invisible to the user.  As a special case, a tagmask of  1  means  ``no
   tagging'',  for use with enormous base files or on systems with unusual
   offset representations.

   A size of 0 given to dbzfresh is synonymous with the local default; the
   normal default is suitable for tables of 90-100,000 key-value pairs.  A
   cmap of 0 (NUL) is synonymous with the character 0, signifying no  case
   mapping  (note  that  the  character  ?   specifies  the  local default
   mapping, normally C).  A tagmask of 0  is  synonymous  with  the  local
   default  tag  mask,  normally  0x7f000000  (specifying the top bit in a
   32-bit offset as the flag bit, and the next 7 bits as the  mask,  which
   is  suitable  for  base files up to circa 24MB).  Calling dbminit(name)
   with   the   database   files   empty   is   equivalent   to    calling

   When databases are regenerated periodically, as in news, it is simplest
   to pick the parameters for a new database based on the old  one.   This
   also  permits  some memory of past sizes of the old database, so that a
   new database  size  can  be  chosen  to  cover  expected  fluctuations.
   Dbzagain  is  a variant of dbminit for creating a new database as a new
   generation of an old database.  The database  files  for  oldbase  must
   exist.   Dbzagain is equivalent to calling dbzfresh with the same field
   separator, case mapping, and tag mask as the old database, and  a  size
   equal  to  the  result  of  applying  dbzsize  to the largest number of
   entries in the oldbase database and its previous 10 generations.

   When many accesses are being done by the same program, dbz is massively
   faster if its first hash table is in memory.  If an internal flag is 1,
   an attempt is made to read the table in when the  database  is  opened,
   and  dbmclose  writes it out to disk again (if it was read successfully
   and has been modified).  Dbzincore sets the  flag  to  newvalue  (which
   should  be 0 or 1) and returns the previous value; this does not affect
   the status of a database that has already been opened.  The default  is
   0.   The  attempt to read the table in may fail due to memory shortage;
   in this case dbz quietly falls back on its default behavior.  Stores to
   an  in-memory  database  are  not  (in general) written out to the file
   until dbmclose or dbzsync, so if robustness in the presence of  crashes
   or  concurrent accesses is crucial, in-memory databases should probably
   be avoided.

   Dbzsync causes all buffers etc. to be flushed out to the files.  It  is
   typically  used  as a precaution against crashes or concurrent accesses
   when a dbz-using process will be running for a  long  time.   It  is  a
   somewhat expensive operation, especially for an in-memory database.

   Dbzcancel  cancels  any pending writes from buffers.  This is typically
   useful only for in-core databases,  since  writes  are  otherwise  done
   immediately.   Its  main purpose is to let a child process, in the wake
   of a fork, do a dbmclose without writing its parent's data to disk.

   If dbz has been compiled with  debugging  facilities  available  (which
   makes  it  bigger  and  a  bit  slower), dbzdebug alters the value (and
   returns the previous value) of an internal flag which (when 1;  default
   is 0) causes verbose and cryptic debugging output on standard output.

   Concurrent  reading  of  databases  is  fairly  safe,  but  there is no
   (inter)locking, so concurrent updating is not.

   The database files include a record of the byte order of the  processor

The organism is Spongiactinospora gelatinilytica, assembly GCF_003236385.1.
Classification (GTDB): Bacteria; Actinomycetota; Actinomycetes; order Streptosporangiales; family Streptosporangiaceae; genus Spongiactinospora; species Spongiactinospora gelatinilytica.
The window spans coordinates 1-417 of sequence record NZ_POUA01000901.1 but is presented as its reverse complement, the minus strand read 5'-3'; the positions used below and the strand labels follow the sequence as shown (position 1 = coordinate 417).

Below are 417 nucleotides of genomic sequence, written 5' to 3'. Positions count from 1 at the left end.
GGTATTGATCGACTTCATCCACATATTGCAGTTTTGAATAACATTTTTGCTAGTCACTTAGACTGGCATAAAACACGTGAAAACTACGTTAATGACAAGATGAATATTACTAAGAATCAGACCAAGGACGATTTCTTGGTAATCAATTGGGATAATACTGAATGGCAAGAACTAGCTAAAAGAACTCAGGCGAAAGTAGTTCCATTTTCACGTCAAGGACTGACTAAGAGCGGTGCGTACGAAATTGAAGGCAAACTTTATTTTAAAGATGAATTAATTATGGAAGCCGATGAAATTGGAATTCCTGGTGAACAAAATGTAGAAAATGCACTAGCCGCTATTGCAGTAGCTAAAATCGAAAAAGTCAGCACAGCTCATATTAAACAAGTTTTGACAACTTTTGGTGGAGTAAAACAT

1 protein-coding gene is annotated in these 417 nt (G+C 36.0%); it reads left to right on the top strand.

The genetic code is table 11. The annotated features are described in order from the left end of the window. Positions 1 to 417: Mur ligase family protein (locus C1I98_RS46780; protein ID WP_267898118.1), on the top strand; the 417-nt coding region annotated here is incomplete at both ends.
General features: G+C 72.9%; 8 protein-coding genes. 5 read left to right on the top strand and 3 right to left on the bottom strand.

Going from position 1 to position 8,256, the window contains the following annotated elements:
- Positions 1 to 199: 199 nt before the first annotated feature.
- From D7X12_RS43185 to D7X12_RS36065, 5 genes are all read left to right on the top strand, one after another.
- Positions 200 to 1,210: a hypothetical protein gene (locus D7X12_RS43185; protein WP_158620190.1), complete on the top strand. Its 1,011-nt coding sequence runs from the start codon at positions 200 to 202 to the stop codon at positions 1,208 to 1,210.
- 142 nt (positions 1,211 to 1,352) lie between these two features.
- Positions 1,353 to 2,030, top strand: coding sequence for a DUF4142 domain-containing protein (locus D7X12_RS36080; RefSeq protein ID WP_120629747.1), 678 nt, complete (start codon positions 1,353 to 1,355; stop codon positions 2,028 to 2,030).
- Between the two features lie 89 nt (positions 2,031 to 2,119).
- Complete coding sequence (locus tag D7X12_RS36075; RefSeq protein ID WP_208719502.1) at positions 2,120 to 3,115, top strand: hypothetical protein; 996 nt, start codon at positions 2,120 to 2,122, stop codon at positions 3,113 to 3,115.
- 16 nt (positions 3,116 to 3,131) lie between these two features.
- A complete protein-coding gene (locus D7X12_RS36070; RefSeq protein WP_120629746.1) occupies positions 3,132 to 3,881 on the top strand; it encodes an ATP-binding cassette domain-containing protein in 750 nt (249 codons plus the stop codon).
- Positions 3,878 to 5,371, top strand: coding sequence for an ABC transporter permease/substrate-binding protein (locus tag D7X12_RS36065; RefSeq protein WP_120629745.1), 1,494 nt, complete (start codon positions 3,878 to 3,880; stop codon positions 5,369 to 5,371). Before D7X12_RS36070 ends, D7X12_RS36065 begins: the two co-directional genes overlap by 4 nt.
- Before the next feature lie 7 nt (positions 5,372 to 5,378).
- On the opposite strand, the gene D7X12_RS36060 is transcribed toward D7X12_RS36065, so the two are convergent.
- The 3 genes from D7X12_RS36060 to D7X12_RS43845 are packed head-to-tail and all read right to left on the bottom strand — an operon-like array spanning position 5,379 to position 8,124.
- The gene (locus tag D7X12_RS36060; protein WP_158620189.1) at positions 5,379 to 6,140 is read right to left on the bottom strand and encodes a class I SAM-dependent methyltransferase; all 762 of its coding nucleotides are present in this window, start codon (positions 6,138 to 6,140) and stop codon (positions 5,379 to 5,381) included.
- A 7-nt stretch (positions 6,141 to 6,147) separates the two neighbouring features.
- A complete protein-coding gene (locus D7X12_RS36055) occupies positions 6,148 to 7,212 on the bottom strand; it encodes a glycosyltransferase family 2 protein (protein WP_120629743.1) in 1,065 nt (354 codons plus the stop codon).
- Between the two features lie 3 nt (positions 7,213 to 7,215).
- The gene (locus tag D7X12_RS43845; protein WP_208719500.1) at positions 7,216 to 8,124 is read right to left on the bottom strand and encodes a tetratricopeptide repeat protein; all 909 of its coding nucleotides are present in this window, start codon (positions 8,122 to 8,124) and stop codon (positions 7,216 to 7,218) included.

creating  the  database, and accesses by processors with different byte
   order will work, although they will be slightly slower.  Byte order  is
   preserved  by  dbzagain.   However,  agreement on the size and internal
   structure of an fseek offset is  necessary,  as  is  consensus  on  the
   character set.

   An  open  database occupies three stdio streams and their corresponding
   file descriptors; a fourth is needed for an in-memory database.  Memory
   consumption  is  negligible  (except  for stdio buffers) except for in-
   memory databases.


   dbz(1), dbm(3)


   Functions returning int values return 0 for success,  -1  for  failure.
   Functions  returning  datum values return a value with dptr set to NULL
   for failure.  Dbminit attempts to have errno set plausibly  on  return,
   but  otherwise  this  is not guaranteed.  An errno of EDOM from dbminit
   indicates that the database did not appear to be in dbz format.


   The  original  dbz  was  written  by   Jon   Zeeff   (zeeff@b-tech.ann-
   arbor.mi.us).   Later  contributions  by  David Butler and Mark Moraes.
   Extensive reworking, including this  documentation,  by  Henry  Spencer
   (henry@zoo.toronto.edu)  as  part  of  the  C  News  project.   Hashing
   function by Peter Honeyman.


   The dptr members of returned datum values point to static storage which
   is overwritten by later calls.

   Unlike  dbm,  dbz  will  misbehave  if  an  existing  key-value pair is
   `overwritten' by a new (dbz)store with  the  same  key.   The  user  is
   responsible  for  avoiding  this by using (dbz)fetch first to check for
   duplicates; an internal optimization remembers the result of the  first
   search so there is minimal overhead in this.

   Waiting  until after dbminit to bring the base file into existence will
   fail if chdir(2) has been used meanwhile.

   The RFC822 case mapper implements only a  first  approximation  to  the
   hideously-complex RFC822 case rules.

   The prime finder in dbzsize is not particularly quick.

   Should implement the dbm functions delete, firstkey, and nextkey.

   On  C  implementations  which trap integer overflow, dbz will refuse to
   (dbz)store an fseek offset equal to the greatest representable positive
   number, as this would cause overflow in the biased representation used.

   Dbzagain  perhaps ought to notice when many offsets in the old database
   were too big for tagging, and shrink the tag mask to match.

   Marking dbz's file descriptors close-on-exec would be a better approach
   to  the  problem  dbzcancel  tries  to address, but that's harder to do